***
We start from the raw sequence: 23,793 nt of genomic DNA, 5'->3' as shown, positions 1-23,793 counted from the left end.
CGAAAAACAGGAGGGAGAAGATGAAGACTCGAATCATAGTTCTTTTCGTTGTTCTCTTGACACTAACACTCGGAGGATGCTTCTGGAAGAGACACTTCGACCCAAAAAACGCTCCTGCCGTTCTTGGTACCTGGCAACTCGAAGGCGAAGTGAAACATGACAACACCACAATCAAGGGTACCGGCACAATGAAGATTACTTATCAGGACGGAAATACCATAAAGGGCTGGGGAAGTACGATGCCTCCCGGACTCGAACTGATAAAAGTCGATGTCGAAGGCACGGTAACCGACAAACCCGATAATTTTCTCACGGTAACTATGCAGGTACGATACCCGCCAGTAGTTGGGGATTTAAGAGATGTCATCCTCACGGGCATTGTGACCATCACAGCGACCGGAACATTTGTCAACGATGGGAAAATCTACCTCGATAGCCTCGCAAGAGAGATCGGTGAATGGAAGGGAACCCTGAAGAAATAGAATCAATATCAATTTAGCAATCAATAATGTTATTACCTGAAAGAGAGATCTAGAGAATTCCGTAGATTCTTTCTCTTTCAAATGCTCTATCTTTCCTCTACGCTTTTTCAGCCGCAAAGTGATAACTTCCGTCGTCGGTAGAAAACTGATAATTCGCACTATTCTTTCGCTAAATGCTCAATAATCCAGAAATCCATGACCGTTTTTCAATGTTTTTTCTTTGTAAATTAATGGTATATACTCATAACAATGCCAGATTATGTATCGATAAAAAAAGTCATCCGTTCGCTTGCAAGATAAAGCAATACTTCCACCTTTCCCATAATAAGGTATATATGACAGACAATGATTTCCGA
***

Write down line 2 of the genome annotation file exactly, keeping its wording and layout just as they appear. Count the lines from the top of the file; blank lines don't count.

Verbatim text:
CGAAAAACAGGAGGGAGAAGATGAAGACTCGAATCATAGTTCTTTTCGTTGTTCTCTTGACACTAACACTCGGAGGATGCTTCTGGAAGAGACACTTCGACCCAAAAAACGCTCCTGCCGTTCTTGGTACCTGGCAACTCGAAGGCGAAGTGAAACATGACAACACCACAATCAAGGGTACCGGCACAATGAAGATTACTTATCAGGACGGAAATACCATAAAGGGCTGGGGAAGTACGATGCCTCCCGGACTCGAACTGATAAAAGTCGATGTCGAAGGCACGGTAACCGACAAACCCGATAATTTTCTCACGGTAACTATGCAGGTACGATACCCGCCAGTAGTTGGGGATTTAAGAGATGTCATCCTCACGGGCATTGTGACCATCACAGCGACCGGAACATTTGTCAACGATGGGAAAATCTACCTCGATAGCCTCGCAAGAGAGATCGGTGAATGGAAGGGAACCCTGAAGAAATAGAATCAATATCAATTTAGCAATCAATAATGTTATTACCTGAAAGAGAGATCTAGAGAATTCCGTAGATTCTTTCTCTTTCAAATGCTCTATCTTTCCTCTACGCTTTTTCAGCCGCAAAGTGATAACTTCCGTCGTCGGTAGAAAACTGATAATTCGCACTATTCTTTCGCTAAATGCTCAATAATCCAGAAATCCATGACCGTTTTTCAATGTTTTTTCTTTGTAAATTAATGGTATATACTCATAACAATGCCAGATTATGTATCGATAAAAAAAGTCATCCGTTCGCTTGCAAGATAAAGCAATACTTCCACCTTTCCCATAATAAGGTATATATGACAGACAATGATTTCCGA